It’s tempting to dismiss arthritis as just aching joints, and something people must learn to live with as they get older. But the millions of people who suffer from arthritis know that – far from being just a standard part of ageing – the condition can cause excruciating pain and blight the lives of both young and old.
Ahead of World Arthritis Day on 12 October, experts are stressing the importance of busting misconceptions about the condition and the impact it can have – to improve understanding for those affected, and highlight the role of early diagnosis and treatment.
“Around 10 million people of all ages in the UK have arthritis, and it’s the biggest cause of disability in this country,” says Ellen Miller, acting chief executive of the charity Versus Arthritis. “Yet it’s shrugged off by society because it’s invisible and associated with ageing, thanks to persistent myths about who it affects and what it can do to you. The truth is, an arthritis diagnosis can come at any age and can knock your life for six.”
After osteoarthritis – or ‘wear and tear’ arthritis, the next most common type is rheumatoid arthritis (RA), an autoimmune condition. Clare Jacklin, CEO of the National Rheumatoid Arthritis Society, points out that the of pain and chronic fatigue caused by RA is often invisible, and as a result, people with RA have to battle misconceptions and stigma, as well as the disease itself.
“Knowing what RA is, the symptoms to look for, and that it can affect anyone of any age can make a significant difference in getting an early diagnosis,” explains Jacklin. “There’s a window of opportunity that, if missed, can cause delays in getting early treatment, which can lead to long-term negative impact. Raising awareness of RA is vital for driving earlier diagnosis and helping prevent the often irreversible damage it can cause to a person’s body, mental health, family and career,” she adds.
Here, experts debunk common arthritis myths…
1. Only old people get arthritis
Miller says you can get arthritis at any age, even childhood, when it’s called juvenile idiopathic arthritis (JIA). In fact, two-thirds of people with arthritis are under 65 and nearly three million are under 35, she says.
2. Arthritis isn’t serious
Arthritis can be devastating, with eight in 10 people experiencing pain every day, explains Miller: “The pain and fatigue steal your independence, ability to work, travel or socialise and make you feel like a burden. Many people don’t even admit to their friends and family what it’s like.”
Jane Barry, medical director of rheumatology at Galapagos, says: “One of the symptoms of RA can be joint pain, yes, but the condition can have an effect on other aspects of health too. In fact, a Galapagos survey last year found one in six people with RA have also been diagnosed with a major depressive disorder.”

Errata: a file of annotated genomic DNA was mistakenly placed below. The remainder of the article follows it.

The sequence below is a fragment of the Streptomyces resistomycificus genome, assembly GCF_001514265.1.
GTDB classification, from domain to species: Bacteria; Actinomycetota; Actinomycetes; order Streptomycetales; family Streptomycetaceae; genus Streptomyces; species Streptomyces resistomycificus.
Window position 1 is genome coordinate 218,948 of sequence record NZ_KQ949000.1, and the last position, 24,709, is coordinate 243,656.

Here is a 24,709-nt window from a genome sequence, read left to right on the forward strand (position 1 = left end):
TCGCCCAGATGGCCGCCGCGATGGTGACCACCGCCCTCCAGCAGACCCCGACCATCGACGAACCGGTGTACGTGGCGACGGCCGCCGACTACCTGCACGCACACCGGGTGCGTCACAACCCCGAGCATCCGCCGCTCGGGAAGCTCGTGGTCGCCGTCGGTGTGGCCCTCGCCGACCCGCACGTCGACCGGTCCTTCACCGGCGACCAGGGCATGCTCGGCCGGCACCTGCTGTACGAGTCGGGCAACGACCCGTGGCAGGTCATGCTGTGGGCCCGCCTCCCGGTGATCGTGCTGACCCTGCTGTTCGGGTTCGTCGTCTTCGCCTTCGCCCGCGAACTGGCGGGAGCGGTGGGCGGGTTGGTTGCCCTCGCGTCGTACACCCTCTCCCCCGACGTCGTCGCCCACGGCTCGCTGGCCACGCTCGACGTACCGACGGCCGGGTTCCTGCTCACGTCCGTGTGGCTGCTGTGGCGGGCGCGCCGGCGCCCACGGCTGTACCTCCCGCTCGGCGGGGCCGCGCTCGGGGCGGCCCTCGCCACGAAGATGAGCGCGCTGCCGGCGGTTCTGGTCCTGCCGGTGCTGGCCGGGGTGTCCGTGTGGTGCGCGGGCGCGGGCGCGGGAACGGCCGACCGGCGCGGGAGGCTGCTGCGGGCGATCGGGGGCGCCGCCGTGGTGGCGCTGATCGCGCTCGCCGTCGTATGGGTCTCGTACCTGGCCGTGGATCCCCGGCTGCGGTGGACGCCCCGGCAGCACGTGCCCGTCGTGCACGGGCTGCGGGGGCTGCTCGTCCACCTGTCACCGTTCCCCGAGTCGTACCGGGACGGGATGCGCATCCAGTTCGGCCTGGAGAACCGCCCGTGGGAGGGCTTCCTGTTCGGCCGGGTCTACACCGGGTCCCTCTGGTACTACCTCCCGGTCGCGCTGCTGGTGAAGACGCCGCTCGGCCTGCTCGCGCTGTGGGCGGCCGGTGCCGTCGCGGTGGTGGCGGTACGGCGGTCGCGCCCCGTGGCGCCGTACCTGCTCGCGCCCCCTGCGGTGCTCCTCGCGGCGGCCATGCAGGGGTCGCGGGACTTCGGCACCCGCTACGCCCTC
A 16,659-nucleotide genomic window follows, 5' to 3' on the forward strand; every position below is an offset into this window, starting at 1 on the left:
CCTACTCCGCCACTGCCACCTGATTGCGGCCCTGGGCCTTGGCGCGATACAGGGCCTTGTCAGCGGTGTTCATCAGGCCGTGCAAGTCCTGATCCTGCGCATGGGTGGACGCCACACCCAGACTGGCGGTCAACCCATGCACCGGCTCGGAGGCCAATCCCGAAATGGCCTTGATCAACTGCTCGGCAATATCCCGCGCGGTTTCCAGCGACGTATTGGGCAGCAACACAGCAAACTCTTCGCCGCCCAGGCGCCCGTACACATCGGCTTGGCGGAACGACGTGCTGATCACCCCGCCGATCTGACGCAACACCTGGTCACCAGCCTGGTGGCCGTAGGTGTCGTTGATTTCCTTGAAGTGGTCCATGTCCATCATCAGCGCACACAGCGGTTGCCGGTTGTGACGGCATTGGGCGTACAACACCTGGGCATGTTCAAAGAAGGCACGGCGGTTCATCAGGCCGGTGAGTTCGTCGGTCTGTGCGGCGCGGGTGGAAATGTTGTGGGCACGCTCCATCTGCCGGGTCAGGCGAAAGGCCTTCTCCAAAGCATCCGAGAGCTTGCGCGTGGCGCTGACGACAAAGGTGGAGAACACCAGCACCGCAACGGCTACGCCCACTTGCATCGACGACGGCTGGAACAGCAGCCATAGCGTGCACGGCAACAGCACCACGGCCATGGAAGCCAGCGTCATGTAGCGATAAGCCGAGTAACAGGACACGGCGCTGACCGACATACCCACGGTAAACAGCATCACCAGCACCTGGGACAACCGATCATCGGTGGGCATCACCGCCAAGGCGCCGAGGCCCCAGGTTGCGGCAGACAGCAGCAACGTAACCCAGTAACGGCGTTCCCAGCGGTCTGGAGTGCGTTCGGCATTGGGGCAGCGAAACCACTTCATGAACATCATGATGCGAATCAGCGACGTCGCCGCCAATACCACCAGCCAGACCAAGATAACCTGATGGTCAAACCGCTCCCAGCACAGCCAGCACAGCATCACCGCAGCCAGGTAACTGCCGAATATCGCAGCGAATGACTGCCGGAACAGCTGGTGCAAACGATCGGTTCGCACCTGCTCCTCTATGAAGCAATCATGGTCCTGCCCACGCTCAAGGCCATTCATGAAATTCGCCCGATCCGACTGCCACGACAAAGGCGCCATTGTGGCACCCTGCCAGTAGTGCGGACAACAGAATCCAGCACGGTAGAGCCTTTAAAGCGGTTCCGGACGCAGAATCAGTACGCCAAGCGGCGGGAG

3. Just take paracetamol if your joints ache
While it’s common to have occasional aches and pains in the joints and muscles, Miller says it’s important to see a doctor if you have swelling or stiffness that you can’t explain and which doesn’t go away in a few days, if it becomes painful to touch your joints, or if you can’t do everyday tasks because of the pain. “The earlier you get a diagnosis and find a treatment that works for you, the better the outcome will be,” she stresses.
4. There’s nothing you can do about arthritis
Effective arthritis treatments make a huge difference and could prevent irreversible joint damage, says Miller. There’s a variety of treatment options – from medication, physical and complementary therapies and joint replacement surgery, to talking therapies and pain management clinics – to help people live well with the condition.
5. Avoid exercise if you have arthritis
It can be hard to keep moving but staying active, says Miller, can reduce pain and arthritis symptoms, and help people remain independent. Exercise improves muscle strength and keeps joints strong and well-supported, reduces stiffness, helps balance and improves energy levels and tiredness.
6. A Mediterranean diet can cure arthritis
No diet or supplement will cure arthritis, says Miller, but a balanced diet, exercise, and not smoking or drinking too much alcohol can all have a huge impact. “Some people find their symptoms are affected by their diet, weight and physical activity levels, but what works for one person may not work for another,” she explains. Changing your diet probably won’t have as great an impact on arthritis as medical treatments, but it can be very helpful.
Being overweight can increase strain on joints, and increase the risk of developing certain conditions. Eating a balanced diet packed with vitamins and minerals could help reduce the side-effects of some arthritis drugs too, and protect from conditions affecting the heart and blood, which can be a complication of some forms of arthritis. But you should always speak to a healthcare professional before making any major changes to your diet and lifestyle.